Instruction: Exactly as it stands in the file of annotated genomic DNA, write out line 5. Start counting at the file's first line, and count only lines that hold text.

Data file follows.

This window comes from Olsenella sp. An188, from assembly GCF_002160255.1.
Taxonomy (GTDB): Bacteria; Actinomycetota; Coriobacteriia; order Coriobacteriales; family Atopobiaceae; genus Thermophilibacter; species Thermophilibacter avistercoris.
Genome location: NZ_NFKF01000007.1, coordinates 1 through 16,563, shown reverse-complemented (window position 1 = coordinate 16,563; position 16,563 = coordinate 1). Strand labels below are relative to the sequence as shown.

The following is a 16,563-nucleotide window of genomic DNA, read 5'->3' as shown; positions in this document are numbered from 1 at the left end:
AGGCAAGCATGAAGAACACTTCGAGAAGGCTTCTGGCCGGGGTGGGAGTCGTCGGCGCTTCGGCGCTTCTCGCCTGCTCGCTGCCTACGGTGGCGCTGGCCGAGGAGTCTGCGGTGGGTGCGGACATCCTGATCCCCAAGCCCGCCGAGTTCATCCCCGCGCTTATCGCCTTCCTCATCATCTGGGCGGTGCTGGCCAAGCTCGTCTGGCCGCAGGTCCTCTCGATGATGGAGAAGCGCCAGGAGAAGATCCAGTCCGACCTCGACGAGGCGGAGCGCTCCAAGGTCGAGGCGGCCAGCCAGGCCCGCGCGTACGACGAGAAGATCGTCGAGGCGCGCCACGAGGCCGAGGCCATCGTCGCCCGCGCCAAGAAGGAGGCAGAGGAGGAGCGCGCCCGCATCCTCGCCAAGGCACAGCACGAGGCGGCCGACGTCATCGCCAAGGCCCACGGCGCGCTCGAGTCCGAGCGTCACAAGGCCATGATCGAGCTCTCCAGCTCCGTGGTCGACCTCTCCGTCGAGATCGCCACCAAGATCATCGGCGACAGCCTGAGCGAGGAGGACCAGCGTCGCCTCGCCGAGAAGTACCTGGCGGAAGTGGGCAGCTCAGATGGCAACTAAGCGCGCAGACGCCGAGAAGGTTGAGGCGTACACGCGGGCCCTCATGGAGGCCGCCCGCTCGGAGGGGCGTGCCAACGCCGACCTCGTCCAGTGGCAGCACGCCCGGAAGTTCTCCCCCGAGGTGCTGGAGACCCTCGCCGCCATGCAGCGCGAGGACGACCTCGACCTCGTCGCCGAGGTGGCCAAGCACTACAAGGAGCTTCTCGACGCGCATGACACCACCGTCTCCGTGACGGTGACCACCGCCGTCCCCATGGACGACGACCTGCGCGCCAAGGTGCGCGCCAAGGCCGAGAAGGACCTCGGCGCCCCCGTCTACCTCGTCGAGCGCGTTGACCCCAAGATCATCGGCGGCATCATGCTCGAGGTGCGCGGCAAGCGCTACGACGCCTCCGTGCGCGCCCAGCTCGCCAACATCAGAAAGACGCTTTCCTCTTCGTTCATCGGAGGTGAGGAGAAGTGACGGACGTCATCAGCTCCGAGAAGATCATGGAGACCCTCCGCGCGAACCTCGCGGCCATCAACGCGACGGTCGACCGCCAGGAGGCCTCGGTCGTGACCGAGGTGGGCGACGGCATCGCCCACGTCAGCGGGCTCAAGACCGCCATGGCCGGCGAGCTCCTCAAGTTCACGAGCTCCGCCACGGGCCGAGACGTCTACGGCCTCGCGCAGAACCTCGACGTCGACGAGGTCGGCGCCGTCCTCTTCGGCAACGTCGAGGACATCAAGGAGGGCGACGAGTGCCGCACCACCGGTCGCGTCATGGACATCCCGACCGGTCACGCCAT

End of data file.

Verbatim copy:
AGGCAAGCATGAAGAACACTTCGAGAAGGCTTCTGGCCGGGGTGGGAGTCGTCGGCGCTTCGGCGCTTCTCGCCTGCTCGCTGCCTACGGTGGCGCTGGCCGAGGAGTCTGCGGTGGGTGCGGACATCCTGATCCCCAAGCCCGCCGAGTTCATCCCCGCGCTTATCGCCTTCCTCATCATCTGGGCGGTGCTGGCCAAGCTCGTCTGGCCGCAGGTCCTCTCGATGATGGAGAAGCGCCAGGAGAAGATCCAGTCCGACCTCGACGAGGCGGAGCGCTCCAAGGTCGAGGCGGCCAGCCAGGCCCGCGCGTACGACGAGAAGATCGTCGAGGCGCGCCACGAGGCCGAGGCCATCGTCGCCCGCGCCAAGAAGGAGGCAGAGGAGGAGCGCGCCCGCATCCTCGCCAAGGCACAGCACGAGGCGGCCGACGTCATCGCCAAGGCCCACGGCGCGCTCGAGTCCGAGCGTCACAAGGCCATGATCGAGCTCTCCAGCTCCGTGGTCGACCTCTCCGTCGAGATCGCCACCAAGATCATCGGCGACAGCCTGAGCGAGGAGGACCAGCGTCGCCTCGCCGAGAAGTACCTGGCGGAAGTGGGCAGCTCAGATGGCAACTAAGCGCGCAGACGCCGAGAAGGTTGAGGCGTACACGCGGGCCCTCATGGAGGCCGCCCGCTCGGAGGGGCGTGCCAACGCCGACCTCGTCCAGTGGCAGCACGCCCGGAAGTTCTCCCCCGAGGTGCTGGAGACCCTCGCCGCCATGCAGCGCGAGGACGACCTCGACCTCGTCGCCGAGGTGGCCAAGCACTACAAGGAGCTTCTCGACGCGCATGACACCACCGTCTCCGTGACGGTGACCACCGCCGTCCCCATGGACGACGACCTGCGCGCCAAGGTGCGCGCCAAGGCCGAGAAGGACCTCGGCGCCCCCGTCTACCTCGTCGAGCGCGTTGACCCCAAGATCATCGGCGGCATCATGCTCGAGGTGCGCGGCAAGCGCTACGACGCCTCCGTGCGCGCCCAGCTCGCCAACATCAGAAAGACGCTTTCCTCTTCGTTCATCGGAGGTGAGGAGAAGTGACGGACGTCATCAGCTCCGAGAAGATCATGGAGACCCTCCGCGCGAACCTCGCGGCCATCAACGCGACGGTCGACCGCCAGGAGGCCTCGGTCGTGACCGAGGTGGGCGACGGCATCGCCCACGTCAGCGGGCTCAAGACCGCCATGGCCGGCGAGCTCCTCAAGTTCACGAGCTCCGCCACGGGCCGAGACGTCTACGGCCTCGCGCAGAACCTCGACGTCGACGAGGTCGGCGCCGTCCTCTTCGGCAACGTCGAGGACATCAAGGAGGGCGACGAGTGCCGCACCACCGGTCGCGTCATGGACATCCCGACCGGTCACGCCAT